We then asked the cardiologist why the original ECG had shown an enlarged left ventricle. She explained that ECGs were only one piece of the puzzle when it came to the heart. Our daughter and one of our sons has a chest that is slightly concave in the middle. She gave us a medical term for it which went in one ear and out the other, but apparently the shape of our daughter's chest moves things around a bit inside giving the impression on the ECG of an enlarged left ventricle.
After a few more questions on our side and some serious advice to our daughter from the fit-looking cardiologist with the Ironman Timex watch to get plenty of exercise, and also to be careful of rising too quickly after a long time sitting, we were on our way, an hour earlier than predicted. We went downstairs to the Second Cup cafe to celebrate our daughter's good health with a treat.
As we drove to our next stop, I felt so thankful. I thought of all the children for whom the news had been and would not be so good. I thought also, as I had over the past few months of waiting for our appointment, of my beloved sister in law, Lea who had developed pulmonary hypertension by her late twenties and had undergone a heart and double lung transplant in 1992 which she survived only a few short months. I knew that great advancements had been made in the field of cardiology since Lea's surgery, however, and silently wished everyone I had met in the Children's Hospital cardiology unit that day success with whichever treatment their child might need, from the bottom of my blessedly healthy heart.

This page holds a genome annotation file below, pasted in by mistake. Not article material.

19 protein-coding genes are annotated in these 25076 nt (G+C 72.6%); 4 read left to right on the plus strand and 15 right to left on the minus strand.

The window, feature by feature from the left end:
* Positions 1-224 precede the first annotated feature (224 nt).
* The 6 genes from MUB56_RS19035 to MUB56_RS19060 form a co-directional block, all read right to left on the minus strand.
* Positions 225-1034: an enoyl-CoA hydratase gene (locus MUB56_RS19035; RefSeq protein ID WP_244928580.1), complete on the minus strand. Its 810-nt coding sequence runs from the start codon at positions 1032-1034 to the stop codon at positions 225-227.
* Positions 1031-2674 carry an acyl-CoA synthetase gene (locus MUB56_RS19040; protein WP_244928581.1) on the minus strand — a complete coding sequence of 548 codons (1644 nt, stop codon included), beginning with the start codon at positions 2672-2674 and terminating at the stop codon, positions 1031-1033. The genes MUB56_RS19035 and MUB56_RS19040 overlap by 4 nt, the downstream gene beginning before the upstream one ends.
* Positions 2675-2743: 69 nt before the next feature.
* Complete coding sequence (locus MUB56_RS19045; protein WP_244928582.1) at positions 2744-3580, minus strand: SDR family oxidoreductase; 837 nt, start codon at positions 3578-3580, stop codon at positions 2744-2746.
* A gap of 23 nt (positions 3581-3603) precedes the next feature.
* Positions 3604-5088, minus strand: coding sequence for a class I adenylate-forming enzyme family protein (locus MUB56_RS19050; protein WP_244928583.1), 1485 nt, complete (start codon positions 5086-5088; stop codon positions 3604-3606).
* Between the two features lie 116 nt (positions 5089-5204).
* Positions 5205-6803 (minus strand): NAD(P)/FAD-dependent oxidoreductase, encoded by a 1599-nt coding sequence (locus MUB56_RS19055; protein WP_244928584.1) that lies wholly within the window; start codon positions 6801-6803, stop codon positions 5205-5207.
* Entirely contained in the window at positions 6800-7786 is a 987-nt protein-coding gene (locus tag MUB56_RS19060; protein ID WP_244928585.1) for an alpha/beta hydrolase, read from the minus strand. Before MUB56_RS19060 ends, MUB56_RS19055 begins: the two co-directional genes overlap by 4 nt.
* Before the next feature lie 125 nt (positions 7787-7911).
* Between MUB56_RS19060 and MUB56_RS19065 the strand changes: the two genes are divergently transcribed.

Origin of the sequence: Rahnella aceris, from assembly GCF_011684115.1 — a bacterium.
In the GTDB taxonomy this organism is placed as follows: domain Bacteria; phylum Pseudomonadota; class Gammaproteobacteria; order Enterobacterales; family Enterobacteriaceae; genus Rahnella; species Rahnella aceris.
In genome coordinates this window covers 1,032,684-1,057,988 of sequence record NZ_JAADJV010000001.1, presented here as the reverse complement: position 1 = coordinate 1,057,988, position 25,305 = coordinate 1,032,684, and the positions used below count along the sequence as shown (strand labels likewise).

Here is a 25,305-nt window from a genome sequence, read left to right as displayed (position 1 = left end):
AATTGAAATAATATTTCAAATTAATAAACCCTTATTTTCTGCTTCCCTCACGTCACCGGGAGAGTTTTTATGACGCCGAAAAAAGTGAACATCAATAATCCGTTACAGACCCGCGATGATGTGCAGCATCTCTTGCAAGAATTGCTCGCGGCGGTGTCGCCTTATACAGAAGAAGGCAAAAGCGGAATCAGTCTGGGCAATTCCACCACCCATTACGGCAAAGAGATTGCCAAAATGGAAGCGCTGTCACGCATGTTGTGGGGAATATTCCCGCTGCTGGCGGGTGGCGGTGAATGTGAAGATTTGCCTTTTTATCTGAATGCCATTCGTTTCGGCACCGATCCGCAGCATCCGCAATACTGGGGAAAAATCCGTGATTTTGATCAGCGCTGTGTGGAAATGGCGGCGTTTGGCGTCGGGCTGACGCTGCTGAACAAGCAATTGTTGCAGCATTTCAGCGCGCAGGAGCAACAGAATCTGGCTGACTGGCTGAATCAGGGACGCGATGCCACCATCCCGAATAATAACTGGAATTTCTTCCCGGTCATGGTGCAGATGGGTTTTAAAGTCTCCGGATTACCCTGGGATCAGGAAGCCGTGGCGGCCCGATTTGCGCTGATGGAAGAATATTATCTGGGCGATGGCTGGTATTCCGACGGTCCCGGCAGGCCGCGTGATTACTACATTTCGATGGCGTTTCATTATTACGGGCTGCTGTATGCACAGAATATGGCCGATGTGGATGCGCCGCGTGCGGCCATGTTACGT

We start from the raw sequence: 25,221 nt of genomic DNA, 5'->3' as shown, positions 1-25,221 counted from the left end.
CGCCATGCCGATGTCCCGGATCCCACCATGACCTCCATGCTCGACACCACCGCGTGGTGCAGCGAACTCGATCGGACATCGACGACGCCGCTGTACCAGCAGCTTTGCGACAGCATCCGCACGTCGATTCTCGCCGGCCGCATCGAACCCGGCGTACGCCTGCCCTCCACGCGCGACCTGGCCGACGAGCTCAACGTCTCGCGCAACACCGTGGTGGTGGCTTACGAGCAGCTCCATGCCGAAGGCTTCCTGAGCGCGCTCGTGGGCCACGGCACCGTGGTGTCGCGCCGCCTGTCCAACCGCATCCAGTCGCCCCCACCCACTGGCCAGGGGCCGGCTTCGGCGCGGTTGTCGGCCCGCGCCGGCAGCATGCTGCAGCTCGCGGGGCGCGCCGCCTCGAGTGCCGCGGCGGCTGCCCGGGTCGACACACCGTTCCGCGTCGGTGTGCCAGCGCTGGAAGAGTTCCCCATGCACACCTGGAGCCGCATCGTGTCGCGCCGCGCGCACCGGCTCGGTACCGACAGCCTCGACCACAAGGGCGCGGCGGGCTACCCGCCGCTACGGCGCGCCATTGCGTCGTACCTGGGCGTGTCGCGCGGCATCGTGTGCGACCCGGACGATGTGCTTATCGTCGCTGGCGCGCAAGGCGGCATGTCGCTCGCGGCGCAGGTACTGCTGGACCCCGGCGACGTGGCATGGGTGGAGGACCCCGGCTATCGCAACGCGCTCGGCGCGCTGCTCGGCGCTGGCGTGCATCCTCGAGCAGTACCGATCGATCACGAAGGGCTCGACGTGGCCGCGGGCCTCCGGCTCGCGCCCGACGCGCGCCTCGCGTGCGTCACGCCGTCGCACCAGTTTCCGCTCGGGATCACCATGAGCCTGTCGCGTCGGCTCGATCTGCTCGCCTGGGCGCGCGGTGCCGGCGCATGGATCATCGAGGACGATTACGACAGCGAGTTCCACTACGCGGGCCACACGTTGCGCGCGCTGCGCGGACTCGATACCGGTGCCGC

I didn't take the photo above. I got if from the BC Children's Hospital website. It is however, just how the entrance to the heart centre looked on the day of our visit.
June 3, 2013
Since, in the past week we have had both a cougar sighting (a hungry young male driven off the mountain by his stronger competition) and a mugging in our little town, and for the fact that a tractor-trailer flying by me much too close for comfort this morning nearly caused me to jump for my life into the ditch, I have resurrected a little prayer I came up with and used to say to myself as I ventured forth into the wilderness on my thrice-weekly, often gloriously solo, runs on the road and pathways of the environs of our home at Strathcona Park Lodge. Running up there in that beautiful wilderness I came across cougar tracks in the snow but never a real cougar, saw a black bear a few times that lifted its head slowly from its feast of fresh spring grass to observe my passing, did get run into the ditch by an RV once, but never encountered anyone attempting to steal my purse. Of course, I would not be running with a purse, and bear spray has more than one use.
Anyway, here is the prayer:
A Runner's Prayer
From dangerous beasts,
The photo above is one I took on a family trip through Alberta in 2010, and is of a typical Canadian highway along which someone like me might choose to run.